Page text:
Theoretical and Applied Genetics

, Volume 43, Issue 8, pp 374–380 | Cite as

Simulation of cyclic single cross selection

  • B. Ehdaie
  • C. E. Cress


Computer simulation was used to compare Hallauer's cyclic single cross selection (CSCS) with reciprocal recurrent selection (RRS). Three epistatic and three non-epistatic models with 60 loci determining a single character provided the genetic base. The rate of advance over seven cycles was always greater for CSCS than for RRS on either a cycle or generation basis. No genetic conditions were found where CSCS failed to respond. The advantages of CSCS increases as the proportion of non-additive genetic variance increases. Genetic advance of the hybrid population was shown to result from the joint effects of an average change in gene frequency and complementary effects (nicking) of selection. Nicking effects accounted for most of the advance for some starting conditions. RRS generally had higher selection limits with no epistasis or low gene frequency of the dominant allele. CSCS generally had higher limits with epistasis or high frequency of the dominant allele. We suggested that CSCS begin with divergent genetic populations and strong selection intensity for three cycles. Final selection of superior single crosses was indicated when the lines were completely inbred.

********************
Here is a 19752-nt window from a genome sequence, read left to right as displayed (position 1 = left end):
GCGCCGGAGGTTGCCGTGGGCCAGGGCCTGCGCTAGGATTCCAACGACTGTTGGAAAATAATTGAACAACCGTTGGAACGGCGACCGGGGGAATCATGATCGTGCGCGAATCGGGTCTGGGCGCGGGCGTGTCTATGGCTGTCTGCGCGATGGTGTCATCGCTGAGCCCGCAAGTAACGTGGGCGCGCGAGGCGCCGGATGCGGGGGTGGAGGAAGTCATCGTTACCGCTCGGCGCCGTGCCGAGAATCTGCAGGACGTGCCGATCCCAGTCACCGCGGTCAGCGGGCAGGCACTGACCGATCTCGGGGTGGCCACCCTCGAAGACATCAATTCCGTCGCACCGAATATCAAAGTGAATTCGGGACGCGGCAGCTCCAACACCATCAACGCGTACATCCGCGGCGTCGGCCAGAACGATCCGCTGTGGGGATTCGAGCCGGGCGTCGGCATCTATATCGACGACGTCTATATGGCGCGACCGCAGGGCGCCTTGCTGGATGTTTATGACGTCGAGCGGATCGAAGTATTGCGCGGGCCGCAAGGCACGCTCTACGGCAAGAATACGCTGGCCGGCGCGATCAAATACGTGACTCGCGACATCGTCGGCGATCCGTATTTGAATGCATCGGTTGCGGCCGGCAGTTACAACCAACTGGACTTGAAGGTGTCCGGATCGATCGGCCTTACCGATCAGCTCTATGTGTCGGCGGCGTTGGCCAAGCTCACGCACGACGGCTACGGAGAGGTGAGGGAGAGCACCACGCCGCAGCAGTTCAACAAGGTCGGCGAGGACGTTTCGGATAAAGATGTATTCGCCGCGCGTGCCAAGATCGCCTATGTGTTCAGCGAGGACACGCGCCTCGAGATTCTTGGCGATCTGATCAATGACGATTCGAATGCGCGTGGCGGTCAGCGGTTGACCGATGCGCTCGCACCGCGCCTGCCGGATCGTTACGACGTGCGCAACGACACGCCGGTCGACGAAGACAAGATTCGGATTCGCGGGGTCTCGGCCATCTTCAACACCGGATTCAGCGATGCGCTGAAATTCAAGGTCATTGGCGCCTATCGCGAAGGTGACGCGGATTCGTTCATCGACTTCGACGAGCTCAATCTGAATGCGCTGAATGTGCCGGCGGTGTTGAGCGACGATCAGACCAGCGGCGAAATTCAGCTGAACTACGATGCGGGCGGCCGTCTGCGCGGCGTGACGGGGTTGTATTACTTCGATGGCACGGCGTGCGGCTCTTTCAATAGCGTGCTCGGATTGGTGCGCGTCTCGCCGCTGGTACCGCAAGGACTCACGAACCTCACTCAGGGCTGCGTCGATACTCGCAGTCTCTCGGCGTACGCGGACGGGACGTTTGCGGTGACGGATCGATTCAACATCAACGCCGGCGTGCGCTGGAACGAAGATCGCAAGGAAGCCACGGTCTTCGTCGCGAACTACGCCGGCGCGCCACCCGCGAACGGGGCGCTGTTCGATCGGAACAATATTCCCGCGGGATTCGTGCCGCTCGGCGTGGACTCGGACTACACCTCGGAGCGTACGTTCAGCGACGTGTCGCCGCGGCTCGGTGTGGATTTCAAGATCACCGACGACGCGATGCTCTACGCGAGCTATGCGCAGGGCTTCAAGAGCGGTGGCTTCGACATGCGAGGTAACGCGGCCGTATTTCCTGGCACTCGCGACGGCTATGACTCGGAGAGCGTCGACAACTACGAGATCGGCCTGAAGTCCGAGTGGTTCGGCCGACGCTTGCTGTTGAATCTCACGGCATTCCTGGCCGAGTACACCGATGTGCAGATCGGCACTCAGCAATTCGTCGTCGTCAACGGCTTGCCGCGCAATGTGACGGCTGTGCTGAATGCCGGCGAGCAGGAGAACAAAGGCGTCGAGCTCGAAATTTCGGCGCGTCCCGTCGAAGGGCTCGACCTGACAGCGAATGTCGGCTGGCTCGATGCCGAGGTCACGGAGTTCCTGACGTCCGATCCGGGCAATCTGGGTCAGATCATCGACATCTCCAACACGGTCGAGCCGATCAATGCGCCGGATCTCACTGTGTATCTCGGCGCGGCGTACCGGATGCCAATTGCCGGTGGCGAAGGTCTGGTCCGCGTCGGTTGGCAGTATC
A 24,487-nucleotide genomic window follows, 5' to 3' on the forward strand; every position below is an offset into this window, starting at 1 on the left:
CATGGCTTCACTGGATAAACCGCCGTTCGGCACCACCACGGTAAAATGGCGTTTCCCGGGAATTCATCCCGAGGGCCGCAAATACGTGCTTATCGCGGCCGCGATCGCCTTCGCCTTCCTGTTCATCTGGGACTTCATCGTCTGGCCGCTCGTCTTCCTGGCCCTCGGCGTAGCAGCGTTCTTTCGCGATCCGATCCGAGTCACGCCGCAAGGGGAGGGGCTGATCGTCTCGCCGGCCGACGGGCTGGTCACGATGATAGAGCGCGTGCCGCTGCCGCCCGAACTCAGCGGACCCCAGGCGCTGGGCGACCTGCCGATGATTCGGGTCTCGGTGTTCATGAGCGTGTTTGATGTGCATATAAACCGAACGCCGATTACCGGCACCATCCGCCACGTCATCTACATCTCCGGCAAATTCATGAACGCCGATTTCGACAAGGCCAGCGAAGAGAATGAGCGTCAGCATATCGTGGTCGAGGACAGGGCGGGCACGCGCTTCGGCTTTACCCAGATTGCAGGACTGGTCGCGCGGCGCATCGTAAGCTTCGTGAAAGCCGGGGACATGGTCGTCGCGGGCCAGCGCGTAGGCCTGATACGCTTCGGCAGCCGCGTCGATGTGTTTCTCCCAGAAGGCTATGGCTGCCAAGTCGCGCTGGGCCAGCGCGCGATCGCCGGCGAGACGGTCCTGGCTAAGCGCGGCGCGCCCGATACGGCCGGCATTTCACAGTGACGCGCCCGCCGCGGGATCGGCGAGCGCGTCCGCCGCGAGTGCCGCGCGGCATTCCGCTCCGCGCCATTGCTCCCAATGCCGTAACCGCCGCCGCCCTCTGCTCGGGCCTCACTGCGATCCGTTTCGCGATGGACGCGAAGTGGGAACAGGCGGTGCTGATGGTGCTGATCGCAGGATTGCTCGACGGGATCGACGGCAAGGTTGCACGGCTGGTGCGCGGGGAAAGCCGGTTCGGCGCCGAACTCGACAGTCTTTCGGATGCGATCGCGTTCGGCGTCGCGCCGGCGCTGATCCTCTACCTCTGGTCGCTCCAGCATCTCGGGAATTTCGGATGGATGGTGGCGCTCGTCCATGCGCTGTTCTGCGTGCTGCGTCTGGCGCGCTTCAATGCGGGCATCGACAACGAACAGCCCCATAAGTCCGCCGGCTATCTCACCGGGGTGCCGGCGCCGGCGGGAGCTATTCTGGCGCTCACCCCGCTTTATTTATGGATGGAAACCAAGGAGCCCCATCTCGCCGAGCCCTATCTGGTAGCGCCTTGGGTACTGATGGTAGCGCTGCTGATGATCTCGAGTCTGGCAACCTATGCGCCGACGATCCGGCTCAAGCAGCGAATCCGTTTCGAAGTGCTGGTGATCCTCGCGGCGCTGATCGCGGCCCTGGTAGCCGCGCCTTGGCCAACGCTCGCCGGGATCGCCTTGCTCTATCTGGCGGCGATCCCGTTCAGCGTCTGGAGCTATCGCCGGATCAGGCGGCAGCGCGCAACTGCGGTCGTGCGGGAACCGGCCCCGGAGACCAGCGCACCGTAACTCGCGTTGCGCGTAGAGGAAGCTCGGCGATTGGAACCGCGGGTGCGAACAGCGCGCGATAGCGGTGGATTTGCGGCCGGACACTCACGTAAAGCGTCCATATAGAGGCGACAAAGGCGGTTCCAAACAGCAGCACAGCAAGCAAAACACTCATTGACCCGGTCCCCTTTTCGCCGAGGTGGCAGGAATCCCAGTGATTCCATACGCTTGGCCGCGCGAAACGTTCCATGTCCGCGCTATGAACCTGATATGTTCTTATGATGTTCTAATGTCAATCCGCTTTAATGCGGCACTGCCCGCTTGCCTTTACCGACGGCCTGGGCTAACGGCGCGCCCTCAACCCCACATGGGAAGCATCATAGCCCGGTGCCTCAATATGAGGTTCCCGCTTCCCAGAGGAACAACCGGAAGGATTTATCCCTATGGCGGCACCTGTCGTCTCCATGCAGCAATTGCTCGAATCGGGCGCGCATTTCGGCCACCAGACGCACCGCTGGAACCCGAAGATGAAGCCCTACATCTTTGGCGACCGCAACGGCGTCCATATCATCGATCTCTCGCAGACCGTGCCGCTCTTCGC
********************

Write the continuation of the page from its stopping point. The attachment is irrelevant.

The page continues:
Gene Frequency Joint Effect Genetic Condition Average Change Dominant Allele 
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Copyright information

© Springer-Verlag 1973

Authors and Affiliations

  • B. Ehdaie
    • 1
  • C. E. Cress
    • 1
  1. 1.Department of Crop and Soil SciencesMichigan State UniversityEast LansingUSA

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